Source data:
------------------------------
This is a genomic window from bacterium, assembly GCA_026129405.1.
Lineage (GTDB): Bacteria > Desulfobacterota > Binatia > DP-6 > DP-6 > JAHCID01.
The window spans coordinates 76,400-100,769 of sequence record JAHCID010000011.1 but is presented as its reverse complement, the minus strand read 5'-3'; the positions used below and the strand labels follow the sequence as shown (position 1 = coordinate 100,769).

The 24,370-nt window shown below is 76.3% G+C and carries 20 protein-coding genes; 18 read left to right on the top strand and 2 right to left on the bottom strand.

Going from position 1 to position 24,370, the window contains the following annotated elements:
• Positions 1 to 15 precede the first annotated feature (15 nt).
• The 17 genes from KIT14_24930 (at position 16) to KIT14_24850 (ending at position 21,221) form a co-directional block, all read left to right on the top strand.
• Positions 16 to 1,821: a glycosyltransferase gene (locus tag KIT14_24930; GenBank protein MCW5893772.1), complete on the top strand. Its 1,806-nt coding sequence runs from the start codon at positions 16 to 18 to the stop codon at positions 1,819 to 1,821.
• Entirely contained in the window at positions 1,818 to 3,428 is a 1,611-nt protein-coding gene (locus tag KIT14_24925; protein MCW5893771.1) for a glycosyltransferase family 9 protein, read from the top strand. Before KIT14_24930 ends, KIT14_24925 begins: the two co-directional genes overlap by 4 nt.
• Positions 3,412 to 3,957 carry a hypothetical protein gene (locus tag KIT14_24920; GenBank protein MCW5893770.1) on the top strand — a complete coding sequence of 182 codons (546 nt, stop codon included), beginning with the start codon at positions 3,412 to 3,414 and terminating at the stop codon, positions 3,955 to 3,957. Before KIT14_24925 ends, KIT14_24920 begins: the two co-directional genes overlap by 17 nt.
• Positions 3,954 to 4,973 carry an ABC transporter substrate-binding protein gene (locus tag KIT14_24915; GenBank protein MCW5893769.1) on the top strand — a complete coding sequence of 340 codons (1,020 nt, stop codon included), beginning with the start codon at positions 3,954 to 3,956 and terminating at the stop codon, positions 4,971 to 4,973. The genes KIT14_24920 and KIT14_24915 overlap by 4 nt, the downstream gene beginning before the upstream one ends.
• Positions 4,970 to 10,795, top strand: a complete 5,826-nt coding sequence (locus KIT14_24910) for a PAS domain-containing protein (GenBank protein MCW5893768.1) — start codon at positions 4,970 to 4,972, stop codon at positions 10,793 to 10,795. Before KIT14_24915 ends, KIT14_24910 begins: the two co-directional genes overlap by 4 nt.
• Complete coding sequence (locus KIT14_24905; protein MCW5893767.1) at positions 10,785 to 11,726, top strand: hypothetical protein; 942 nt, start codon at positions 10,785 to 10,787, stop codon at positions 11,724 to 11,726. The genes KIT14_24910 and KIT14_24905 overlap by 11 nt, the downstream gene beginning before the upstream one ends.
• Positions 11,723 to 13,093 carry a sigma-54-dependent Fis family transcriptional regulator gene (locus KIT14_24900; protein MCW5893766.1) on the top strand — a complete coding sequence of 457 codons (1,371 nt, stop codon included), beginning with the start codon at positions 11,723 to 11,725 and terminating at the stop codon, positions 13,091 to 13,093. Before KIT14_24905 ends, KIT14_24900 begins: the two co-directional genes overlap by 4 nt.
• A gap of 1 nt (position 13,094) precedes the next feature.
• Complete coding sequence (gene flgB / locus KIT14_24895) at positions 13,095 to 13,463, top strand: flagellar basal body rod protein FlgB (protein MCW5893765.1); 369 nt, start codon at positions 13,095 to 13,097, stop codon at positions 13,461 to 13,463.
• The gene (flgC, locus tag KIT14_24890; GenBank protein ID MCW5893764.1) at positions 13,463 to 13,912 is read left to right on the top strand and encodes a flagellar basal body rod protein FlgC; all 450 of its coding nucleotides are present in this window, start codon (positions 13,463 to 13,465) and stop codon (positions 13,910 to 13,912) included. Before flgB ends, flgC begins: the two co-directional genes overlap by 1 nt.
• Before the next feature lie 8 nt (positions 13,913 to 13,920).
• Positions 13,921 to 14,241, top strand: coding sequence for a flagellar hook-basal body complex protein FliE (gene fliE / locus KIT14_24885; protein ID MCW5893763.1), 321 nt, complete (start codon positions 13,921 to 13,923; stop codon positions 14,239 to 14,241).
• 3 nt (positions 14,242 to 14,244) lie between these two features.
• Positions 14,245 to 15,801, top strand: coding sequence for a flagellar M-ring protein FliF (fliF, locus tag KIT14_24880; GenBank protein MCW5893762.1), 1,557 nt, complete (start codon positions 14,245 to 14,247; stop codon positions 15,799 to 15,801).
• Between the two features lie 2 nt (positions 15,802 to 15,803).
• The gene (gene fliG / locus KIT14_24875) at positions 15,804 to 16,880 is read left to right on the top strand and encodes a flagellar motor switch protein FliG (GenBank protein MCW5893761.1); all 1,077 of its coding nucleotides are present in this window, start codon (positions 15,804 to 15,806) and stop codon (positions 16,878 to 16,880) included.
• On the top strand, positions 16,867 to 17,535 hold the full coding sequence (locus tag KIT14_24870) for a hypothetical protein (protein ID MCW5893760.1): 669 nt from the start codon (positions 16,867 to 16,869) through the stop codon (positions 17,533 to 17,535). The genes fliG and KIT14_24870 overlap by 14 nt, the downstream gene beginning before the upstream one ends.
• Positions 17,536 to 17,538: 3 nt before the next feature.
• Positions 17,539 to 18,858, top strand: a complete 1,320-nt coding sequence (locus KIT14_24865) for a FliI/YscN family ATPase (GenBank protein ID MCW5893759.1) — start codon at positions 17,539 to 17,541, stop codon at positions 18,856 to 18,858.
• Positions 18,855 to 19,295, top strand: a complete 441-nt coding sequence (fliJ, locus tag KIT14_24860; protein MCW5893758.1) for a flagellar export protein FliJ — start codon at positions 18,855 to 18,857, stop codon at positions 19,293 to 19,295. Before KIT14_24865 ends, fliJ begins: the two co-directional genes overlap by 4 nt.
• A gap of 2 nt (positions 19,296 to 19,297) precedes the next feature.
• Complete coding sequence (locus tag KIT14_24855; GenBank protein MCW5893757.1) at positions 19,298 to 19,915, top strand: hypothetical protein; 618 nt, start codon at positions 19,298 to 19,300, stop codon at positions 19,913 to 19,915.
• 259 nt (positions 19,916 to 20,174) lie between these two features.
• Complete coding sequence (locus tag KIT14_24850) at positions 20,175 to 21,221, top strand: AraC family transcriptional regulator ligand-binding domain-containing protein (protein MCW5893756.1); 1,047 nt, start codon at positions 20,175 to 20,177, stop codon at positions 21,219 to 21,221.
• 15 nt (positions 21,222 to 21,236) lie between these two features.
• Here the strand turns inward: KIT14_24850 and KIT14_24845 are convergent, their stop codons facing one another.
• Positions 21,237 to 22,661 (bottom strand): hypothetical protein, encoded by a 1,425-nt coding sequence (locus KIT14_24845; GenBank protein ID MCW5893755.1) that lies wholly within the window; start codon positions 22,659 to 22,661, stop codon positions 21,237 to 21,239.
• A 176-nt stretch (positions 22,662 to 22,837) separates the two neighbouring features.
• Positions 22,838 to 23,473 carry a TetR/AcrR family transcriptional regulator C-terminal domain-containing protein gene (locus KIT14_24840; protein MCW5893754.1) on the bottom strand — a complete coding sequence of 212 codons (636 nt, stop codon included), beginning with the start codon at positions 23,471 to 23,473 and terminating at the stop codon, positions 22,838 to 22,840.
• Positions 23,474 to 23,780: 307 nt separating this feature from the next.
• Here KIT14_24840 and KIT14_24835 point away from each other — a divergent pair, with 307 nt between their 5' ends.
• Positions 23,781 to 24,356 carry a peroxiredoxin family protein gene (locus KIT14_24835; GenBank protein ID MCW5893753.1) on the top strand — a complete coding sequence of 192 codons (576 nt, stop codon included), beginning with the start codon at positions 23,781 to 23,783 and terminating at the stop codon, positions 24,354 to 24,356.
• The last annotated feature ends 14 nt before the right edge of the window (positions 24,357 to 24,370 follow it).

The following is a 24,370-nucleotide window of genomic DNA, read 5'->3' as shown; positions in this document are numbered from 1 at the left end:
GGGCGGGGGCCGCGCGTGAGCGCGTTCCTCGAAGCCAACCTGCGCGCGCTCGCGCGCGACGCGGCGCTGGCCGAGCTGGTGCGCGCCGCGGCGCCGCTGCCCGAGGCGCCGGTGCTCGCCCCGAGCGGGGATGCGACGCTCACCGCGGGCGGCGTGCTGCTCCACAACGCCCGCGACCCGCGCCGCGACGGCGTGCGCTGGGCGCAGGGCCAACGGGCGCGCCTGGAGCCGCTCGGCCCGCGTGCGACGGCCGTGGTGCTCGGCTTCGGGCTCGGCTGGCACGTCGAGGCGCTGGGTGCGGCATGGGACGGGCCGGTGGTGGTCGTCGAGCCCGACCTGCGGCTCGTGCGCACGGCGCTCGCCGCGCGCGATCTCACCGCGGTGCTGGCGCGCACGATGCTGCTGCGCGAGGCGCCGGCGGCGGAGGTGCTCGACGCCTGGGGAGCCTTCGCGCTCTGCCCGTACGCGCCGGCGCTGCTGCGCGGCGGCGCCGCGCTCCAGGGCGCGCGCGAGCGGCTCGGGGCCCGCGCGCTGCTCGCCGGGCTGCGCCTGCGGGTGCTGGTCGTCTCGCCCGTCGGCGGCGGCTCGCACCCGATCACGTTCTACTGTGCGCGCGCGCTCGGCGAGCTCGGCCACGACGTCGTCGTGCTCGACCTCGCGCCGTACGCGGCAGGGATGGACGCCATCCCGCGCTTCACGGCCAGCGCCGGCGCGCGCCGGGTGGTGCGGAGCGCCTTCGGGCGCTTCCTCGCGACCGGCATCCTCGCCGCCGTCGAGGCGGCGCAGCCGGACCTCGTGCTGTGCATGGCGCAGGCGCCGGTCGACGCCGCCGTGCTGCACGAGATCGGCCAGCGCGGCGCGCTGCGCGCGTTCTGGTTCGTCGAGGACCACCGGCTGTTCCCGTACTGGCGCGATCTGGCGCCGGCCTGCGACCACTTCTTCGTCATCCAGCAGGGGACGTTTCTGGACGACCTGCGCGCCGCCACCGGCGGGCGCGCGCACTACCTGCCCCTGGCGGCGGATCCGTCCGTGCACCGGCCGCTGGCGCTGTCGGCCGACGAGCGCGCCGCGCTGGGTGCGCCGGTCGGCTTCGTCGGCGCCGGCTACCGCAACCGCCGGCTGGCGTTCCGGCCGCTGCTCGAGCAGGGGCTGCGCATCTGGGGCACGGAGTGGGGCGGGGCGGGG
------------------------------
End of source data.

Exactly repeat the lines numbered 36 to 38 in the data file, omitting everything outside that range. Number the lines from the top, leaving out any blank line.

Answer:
• Positions 22,838 to 23,473 carry a TetR/AcrR family transcriptional regulator C-terminal domain-containing protein gene (locus KIT14_24840; protein MCW5893754.1) on the bottom strand — a complete coding sequence of 212 codons (636 nt, stop codon included), beginning with the start codon at positions 23,471 to 23,473 and terminating at the stop codon, positions 22,838 to 22,840.
• Positions 23,474 to 23,780: 307 nt separating this feature from the next.
• Here KIT14_24840 and KIT14_24835 point away from each other — a divergent pair, with 307 nt between their 5' ends.